From a health perspective, is coffee good? For you, and for others, the answers may vary
For a long time, coffee was thought to increase the risk of cancer, heart problems, stomach ulcers and other medical conditions. This belief was based on studies that had an essential flaw. Heavy coffee drinkers are more likely to engage in activities like smoking and drinking alcohol, and early studies didn’t control for these factors. This skewed the results, giving coffee a bad reputation.
Once this error was identified, new studies began to show that coffee had many positive effects. This has led to confusion over the drink, leaving many to wonder “Is coffee good for you?”
Drinking coffee: benefits and risks
Not only does coffee taste great and get you moving in the morning, it is a low-calorie, low-fat beverage.
Coffee contains antioxidants that can help reduce your risk of some degenerative diseases, in higher concentrations than found in wines, teas and some fruits and vegetables. In addition to providing energy, the caffeine in your coffee can reduce pain, and help prevent some cancers. There are also small amounts of calcium and potassium.
Additional benefits of coffee drinking include:
- Reduced or delayed development of Parkinson’s disease.
- A decreased chance of developing Type 2 Diabetes.
- Improved protection from liver diseases including cancer.
- Reduction in the effects of cognitive aging.
- Lowered risk of depression.
Of course, coffee isn’t entirely beneficial. Some of the side effects of coffee include:
- Unfiltered coffee can change the way your body processes cholesterol and can lead to a mild increase in cholesterol levels.
- If you have a genetic disorder that slows your ability to metabolize coffee, drinking more than two cups of coffee daily can increase your risk of heart disease.
In all, the side effects aren’t too bad for the various health benefits of coffee.
Preparing your coffee
Is coffee good for you if you drink it black? What if you stick to decaffeinated coffee? There are many different ways to prepare coffee, and some are better for you than others.
- Black coffee: With no fat and only 2 calories in an eight-ounce cup, black coffee is the least fattening way to energize your day. You'll still need to monitor your caffeine intake.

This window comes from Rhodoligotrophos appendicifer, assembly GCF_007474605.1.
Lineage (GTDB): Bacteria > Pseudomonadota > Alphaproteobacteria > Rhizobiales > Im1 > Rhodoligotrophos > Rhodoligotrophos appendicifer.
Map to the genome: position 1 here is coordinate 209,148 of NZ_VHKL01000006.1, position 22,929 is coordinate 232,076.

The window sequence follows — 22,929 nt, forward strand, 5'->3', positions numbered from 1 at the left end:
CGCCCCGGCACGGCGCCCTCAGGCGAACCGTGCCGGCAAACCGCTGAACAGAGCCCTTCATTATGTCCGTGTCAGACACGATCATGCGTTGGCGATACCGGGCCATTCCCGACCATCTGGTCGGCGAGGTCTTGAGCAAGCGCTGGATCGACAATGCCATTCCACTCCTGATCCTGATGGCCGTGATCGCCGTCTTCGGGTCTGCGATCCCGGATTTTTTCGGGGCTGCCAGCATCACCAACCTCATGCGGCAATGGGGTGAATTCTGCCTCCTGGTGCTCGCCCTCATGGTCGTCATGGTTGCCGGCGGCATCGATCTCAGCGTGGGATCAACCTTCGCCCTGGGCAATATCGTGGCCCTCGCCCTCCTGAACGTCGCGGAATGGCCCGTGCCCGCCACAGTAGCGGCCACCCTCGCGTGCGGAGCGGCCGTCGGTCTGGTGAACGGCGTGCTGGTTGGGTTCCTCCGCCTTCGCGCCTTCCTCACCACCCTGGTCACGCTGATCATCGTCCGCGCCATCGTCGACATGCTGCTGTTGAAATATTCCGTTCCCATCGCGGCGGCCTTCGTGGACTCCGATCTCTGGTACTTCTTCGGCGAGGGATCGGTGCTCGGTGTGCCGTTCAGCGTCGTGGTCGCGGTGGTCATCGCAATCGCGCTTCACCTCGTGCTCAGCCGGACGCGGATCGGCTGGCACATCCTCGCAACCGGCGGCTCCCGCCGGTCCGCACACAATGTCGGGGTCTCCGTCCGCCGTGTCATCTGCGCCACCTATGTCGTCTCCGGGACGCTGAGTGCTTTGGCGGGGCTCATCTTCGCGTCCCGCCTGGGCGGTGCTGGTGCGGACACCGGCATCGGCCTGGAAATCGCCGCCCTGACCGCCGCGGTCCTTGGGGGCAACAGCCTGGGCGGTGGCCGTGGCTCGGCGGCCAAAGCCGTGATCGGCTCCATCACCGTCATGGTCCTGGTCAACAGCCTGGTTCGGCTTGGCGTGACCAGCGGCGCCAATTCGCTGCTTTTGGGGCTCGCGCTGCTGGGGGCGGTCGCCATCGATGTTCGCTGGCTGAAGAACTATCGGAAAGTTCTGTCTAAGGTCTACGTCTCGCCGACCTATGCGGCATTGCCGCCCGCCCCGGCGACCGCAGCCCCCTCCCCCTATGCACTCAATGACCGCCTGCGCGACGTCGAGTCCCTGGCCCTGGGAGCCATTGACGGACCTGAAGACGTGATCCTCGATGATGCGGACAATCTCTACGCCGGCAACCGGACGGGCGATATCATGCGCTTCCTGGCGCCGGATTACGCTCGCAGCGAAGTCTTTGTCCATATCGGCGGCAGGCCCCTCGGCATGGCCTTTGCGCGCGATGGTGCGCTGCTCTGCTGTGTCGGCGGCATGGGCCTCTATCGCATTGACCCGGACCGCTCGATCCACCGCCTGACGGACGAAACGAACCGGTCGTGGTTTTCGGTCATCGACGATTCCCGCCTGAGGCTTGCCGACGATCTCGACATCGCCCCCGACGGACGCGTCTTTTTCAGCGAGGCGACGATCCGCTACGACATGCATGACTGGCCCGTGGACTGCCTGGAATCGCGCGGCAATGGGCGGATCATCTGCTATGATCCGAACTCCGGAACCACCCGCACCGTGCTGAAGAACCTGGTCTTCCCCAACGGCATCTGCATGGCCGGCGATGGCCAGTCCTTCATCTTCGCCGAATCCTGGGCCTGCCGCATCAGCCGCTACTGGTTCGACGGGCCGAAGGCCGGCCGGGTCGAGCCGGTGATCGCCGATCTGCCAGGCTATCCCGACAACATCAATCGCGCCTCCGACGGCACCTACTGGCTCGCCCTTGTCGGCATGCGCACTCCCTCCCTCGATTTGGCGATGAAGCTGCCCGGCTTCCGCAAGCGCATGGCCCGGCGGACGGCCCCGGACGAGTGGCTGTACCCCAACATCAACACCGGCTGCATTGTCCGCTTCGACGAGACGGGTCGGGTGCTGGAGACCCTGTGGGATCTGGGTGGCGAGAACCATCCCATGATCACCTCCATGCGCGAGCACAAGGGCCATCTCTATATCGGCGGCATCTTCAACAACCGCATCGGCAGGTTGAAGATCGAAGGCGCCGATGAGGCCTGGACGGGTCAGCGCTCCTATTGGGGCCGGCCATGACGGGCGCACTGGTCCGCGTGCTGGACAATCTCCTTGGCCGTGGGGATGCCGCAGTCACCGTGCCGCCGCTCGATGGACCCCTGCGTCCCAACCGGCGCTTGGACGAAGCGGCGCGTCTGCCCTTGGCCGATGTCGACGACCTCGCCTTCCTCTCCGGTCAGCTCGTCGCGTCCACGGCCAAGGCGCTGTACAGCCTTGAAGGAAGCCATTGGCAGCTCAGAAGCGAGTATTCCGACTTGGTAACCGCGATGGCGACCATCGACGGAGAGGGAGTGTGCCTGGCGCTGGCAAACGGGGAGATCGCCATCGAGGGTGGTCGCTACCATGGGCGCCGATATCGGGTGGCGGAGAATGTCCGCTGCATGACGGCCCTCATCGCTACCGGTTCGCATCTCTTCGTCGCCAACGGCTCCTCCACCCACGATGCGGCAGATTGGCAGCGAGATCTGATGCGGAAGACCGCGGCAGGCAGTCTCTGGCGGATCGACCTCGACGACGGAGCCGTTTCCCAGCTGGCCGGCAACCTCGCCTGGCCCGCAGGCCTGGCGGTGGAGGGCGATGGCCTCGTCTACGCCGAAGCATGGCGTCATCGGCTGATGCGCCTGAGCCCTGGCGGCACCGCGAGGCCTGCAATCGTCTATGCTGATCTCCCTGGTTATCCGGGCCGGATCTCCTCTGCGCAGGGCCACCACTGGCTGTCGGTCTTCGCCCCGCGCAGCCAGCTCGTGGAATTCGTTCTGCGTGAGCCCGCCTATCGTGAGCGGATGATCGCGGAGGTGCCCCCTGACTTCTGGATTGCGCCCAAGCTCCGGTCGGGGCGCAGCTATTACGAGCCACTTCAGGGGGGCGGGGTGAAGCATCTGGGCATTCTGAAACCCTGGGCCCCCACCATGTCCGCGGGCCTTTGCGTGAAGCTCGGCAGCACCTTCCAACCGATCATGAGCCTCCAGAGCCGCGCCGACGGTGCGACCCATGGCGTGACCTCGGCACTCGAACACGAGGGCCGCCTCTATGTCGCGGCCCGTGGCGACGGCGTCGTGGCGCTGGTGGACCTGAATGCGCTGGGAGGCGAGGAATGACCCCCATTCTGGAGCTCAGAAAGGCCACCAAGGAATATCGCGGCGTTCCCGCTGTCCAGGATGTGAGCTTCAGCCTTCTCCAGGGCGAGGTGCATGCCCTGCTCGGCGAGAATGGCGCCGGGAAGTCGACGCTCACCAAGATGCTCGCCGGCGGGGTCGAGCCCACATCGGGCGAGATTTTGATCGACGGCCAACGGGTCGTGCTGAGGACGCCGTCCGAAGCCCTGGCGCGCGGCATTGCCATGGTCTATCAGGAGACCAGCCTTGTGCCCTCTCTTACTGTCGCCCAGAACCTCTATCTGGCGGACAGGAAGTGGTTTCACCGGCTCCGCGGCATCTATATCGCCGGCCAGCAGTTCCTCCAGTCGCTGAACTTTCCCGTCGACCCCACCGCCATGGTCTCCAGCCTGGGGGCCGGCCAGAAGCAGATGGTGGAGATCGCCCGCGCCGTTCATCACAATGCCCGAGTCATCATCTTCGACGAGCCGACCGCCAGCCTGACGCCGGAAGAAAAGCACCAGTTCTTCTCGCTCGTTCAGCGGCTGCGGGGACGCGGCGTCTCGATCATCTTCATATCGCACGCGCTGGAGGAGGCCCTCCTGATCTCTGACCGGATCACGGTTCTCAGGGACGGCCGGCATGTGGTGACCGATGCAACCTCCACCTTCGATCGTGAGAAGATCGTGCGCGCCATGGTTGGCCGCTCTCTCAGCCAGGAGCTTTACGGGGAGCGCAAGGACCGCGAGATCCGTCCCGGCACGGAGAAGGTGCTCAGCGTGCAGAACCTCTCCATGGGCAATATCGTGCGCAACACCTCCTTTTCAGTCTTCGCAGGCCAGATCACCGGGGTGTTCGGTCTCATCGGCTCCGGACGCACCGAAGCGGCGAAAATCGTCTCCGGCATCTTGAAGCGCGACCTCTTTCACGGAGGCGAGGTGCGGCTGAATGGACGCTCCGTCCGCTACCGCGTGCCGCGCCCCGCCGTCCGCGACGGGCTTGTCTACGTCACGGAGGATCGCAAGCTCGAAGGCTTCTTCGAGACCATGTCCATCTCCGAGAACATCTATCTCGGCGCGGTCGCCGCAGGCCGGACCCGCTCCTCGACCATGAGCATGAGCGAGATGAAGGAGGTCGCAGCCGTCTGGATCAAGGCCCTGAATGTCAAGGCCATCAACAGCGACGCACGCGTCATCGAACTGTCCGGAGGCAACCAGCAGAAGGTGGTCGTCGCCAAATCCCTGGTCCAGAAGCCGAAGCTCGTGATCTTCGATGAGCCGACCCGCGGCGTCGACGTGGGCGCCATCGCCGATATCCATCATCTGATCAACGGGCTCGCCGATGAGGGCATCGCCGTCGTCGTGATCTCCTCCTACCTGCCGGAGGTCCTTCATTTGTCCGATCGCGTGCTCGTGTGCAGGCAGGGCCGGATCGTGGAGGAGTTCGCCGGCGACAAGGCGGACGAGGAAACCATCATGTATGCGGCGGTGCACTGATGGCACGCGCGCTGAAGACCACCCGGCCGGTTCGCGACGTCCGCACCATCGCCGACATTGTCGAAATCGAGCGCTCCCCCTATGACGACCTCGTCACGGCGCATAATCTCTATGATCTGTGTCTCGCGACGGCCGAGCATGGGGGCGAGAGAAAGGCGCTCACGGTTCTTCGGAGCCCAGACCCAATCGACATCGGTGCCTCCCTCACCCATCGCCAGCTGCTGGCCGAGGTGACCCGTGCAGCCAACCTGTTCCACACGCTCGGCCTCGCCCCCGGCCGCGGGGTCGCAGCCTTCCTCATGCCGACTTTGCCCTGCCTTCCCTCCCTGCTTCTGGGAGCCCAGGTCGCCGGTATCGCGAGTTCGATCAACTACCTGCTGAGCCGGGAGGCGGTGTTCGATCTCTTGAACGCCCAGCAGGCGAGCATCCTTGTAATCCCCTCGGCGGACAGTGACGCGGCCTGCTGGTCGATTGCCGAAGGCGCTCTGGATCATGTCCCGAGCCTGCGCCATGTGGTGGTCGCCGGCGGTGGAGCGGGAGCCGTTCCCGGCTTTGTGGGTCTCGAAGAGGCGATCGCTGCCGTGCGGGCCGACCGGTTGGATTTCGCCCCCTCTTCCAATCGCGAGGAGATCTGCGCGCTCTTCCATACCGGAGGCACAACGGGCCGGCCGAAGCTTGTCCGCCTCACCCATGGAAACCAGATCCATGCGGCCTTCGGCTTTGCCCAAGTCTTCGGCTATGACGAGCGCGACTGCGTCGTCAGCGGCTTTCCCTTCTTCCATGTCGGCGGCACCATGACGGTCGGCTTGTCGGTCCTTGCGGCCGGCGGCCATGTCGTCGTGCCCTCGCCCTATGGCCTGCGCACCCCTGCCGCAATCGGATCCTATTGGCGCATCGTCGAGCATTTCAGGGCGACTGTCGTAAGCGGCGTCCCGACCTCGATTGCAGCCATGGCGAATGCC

- Decaf coffee: If you're concerned about the caffeine content, decaffeinated coffee still offers you the health benefits of regular coffee.
- Sugar: The health risks of sugar are well documented, and it's easy to add too much to your coffee. No amount of health benefits will balance out the sugar in a bunch of Unicorn Frappuccinos!
- Butter and coconut oil: Also known as bulletproof coffee, adding butter and coconut oil to your coffee has been associated with massive increases of cholesterol.
- Unfiltered coffee: Drinks like lattés and cappuccinos that feature unfiltered coffee will increase your chances of raised cholesterol levels.
Drinking too much coffee
Although the dangers of caffeine are not as bad as once thought, they still exist. Your caffeine intake should not exceed 400mg per day, which is the equivalent of four 8-oz cups of coffee per day.
The consequences of consuming too much caffeine include behavioral symptoms such as nervousness, irritability, restlessness, and insomnia, and physical symptoms such as upset stomach, migraines, urinary problems, muscle tremors and a fast heartbeat.
Considering your situation
This limit assumes that you are a typical coffee drinker in a normal situation. You may want to consider changing your coffee drinking habits in certain situations.
- After a workout: There isn’t a consensus on the benefits of drinking coffee after working out, but as long as you are staying properly hydrated there's no specific danger.
- While dieting: If you're on a diet, you should switch to black coffee. Without the extra sugar and cream, your cup of coffee contains less than 10 calories!
- During pregnancy: Women who are pregnant should reduce their caffeine intake to 200 mg per day or face an increased risk of miscarriage. There are no definitive studies on the physical dangers faced by expectant fathers when exceeding this 200mg limit in front of their pregnant wives.
- After a liver operation: Although it has benefits for liver health, there are a large number of active ingredients in coffee, and liver patients should avoid it. If you drink sugar and cream with your coffee, it is even worse for your liver.
- You should also avoid coffee: if you experience trouble sleeping, suffer from epilepsy, or have glaucoma, you shouldn’t drink coffee.
So, assuming you're reasonably healthy, and aren’t adding too much sugar and cream, you don’t need to worry about your morning pick-me-up. The answer to the question "Is coffee good for you?" will usually be yes. And whatever your concerns or questions about coffee and other nutrition issues, you can always get them resolved by the Experts on JustAnswer.com.
How do you drink your coffee? Share your preferred recipe in the comments below!